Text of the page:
July 9, 2000 -- — Pete Sampras won a title and made history.
An uncharacteristically emotional Sampras defeated No. 12 seed Patrick Rafter 6-7 (10), 7-6 (5), 6-4, 6-2 in a serve-and-volley classic that gave Sampras his seventh Wimbledon title, tying him with Willie Renshaw.
The grass court specialist, who is widely considered the greatest to ever play at Wimbledon, also broke Australian Roy Emerson’s record for the most Grand Slam singles victories with 13.
After hitting a service winner on match point as dusk began to descend at the All England Club, Sampras threw his arms in the air and began to cry. He then climbed into the stands to hug his tearful father and mother, who had never seen him win a Grand Slam title in person. Venus Williams also had joined her family in the stands after winning the women’s title Saturday.
“It meant so much to me,” he said after accepting the winner’s trophy. “My parents are here today. It’s so important to me they could share it with me.
“I love Wimbledon, I love playing here. … This is the best court in the world.”
Rain-Soaked First Set
Sampras won the match in the way he always has: with missile-like serves. His first serves averaged 124 mph and reached a top speed of 133 mph, and he notched 27 aces to Rafter’s 12.
Rafter was unable to break Sampras’ serve, something most opponents have been unable to do at Wimbledon. In seven Wimbledon finals, Sampras has lost his serve only four times in 131 service games.
Rain delayed the first set three times, once postponing the start for an hour and twice disrupting play. The first time the set was stopped for 25 minutes with Rafter leading 4-3. After 10 minutes of play, play was stopped again, this time for two and a half hours with the set tied 4-4.
When play resumed, Rafter — a two-time U.S. Open champion playing in his first Wimbledon final — held on to win after Sampras failed to convert three set points. But that would be Rafter’s sole set win.
After dropping the first set 6-7 (10), Sampras won the second 7-6 (5). The top seed was down 4-1 in the second set tiebreaker but won five straight points to take control 6-4. A forehand volley caught Rafter flat-footed and gave Sampras the win.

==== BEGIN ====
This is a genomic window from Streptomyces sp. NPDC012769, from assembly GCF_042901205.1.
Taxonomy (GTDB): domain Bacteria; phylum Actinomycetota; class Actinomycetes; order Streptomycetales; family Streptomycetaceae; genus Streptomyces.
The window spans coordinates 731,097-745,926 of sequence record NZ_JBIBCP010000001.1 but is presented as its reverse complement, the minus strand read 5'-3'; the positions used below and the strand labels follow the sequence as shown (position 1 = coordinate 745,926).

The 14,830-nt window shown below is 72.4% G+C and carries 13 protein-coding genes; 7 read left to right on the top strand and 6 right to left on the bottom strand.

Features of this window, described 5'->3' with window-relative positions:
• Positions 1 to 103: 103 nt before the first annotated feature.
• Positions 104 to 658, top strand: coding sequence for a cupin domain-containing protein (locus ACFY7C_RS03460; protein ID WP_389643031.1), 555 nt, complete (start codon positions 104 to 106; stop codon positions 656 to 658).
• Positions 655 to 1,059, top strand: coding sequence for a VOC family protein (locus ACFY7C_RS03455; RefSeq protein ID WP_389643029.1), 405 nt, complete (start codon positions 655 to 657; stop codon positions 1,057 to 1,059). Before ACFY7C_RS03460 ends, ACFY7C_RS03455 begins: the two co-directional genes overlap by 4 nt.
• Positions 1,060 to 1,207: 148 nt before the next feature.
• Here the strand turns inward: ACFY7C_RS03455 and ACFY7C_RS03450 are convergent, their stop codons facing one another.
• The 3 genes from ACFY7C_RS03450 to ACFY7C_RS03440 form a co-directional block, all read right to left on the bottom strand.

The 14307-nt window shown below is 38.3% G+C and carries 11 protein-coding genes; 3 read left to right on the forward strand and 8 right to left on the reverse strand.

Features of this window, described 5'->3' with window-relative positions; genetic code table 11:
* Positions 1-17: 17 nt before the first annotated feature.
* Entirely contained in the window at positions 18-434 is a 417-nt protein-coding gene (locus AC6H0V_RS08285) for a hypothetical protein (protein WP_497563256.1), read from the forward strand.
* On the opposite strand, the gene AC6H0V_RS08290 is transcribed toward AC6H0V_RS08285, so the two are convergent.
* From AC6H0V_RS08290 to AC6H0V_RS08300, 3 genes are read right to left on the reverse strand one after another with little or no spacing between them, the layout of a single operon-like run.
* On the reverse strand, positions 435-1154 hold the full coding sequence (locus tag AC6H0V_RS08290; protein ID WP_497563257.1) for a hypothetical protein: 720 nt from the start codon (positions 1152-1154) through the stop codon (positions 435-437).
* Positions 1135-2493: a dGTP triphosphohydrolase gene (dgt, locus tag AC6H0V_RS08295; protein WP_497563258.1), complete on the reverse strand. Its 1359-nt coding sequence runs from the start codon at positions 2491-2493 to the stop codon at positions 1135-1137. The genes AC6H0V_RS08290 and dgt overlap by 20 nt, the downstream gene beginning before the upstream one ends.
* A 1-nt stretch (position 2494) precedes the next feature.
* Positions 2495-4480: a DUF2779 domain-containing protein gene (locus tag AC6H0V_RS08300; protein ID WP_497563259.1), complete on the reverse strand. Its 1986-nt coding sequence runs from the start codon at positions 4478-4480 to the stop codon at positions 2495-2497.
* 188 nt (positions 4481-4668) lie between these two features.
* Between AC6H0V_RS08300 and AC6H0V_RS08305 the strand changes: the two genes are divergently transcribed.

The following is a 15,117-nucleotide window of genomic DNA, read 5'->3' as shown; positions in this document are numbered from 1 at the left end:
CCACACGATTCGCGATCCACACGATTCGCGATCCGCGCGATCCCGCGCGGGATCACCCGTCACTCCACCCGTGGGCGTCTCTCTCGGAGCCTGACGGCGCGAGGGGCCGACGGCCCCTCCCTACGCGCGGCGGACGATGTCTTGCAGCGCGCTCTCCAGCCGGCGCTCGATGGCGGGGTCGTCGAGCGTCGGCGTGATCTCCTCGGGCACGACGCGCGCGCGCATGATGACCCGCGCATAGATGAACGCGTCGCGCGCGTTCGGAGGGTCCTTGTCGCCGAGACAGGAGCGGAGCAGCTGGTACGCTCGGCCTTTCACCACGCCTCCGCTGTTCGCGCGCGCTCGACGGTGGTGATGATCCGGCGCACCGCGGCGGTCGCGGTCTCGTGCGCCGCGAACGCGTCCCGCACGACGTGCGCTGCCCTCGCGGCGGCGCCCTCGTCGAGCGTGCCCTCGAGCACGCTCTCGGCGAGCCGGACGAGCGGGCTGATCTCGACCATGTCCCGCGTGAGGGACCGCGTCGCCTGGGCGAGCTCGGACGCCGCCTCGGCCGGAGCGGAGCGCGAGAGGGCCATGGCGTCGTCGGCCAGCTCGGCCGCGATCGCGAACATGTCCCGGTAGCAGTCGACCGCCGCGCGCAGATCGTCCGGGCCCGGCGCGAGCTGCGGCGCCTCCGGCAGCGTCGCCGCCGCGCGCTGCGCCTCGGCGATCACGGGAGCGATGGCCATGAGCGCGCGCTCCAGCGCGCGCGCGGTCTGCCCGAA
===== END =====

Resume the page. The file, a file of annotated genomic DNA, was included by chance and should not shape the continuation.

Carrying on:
Though Sampras had more unforced errors — 79 to Rafter’s 55 in the match — his blistering serve gave him easier wins in the third and fourth sets.
Winning Streak Continues
The victory extended Sampras’ dominance on the hallowed grass of Wimbledon to 53-1 over eight years. His sole loss came in the 1996 quarterfinals to Richard Krajicek.
With the win, Sampras improved to 10-4 lifetime against Rafter and extended his Wimbledon winning streak to 28 straight matches. Bjorn Borg holds the record with a 41-match winning streak at Wimbledon.
Sampras, who did not face any seeded players en route to the final, was the first to do that since 1981 when John McEnroe beat Bjorn Borg in the final.
The rain delays threatened to postpone the conclusion of the match until Monday. The last time a men’s final was pushed back a day was in 1988 when Stefan Edberg and Boris Becker managed only five games on Sunday. Edberg completed a four-set victory Monday.
The day’s other highly anticipated match was the women’s doubles final, which was postponed until Monday due to the delays in the men’s final. The Williams sisters, Venus and Serena, will face Julie Halard-Decugis of France and Japan’s Ai Sugiyama.
The Associated Press contributed to this report.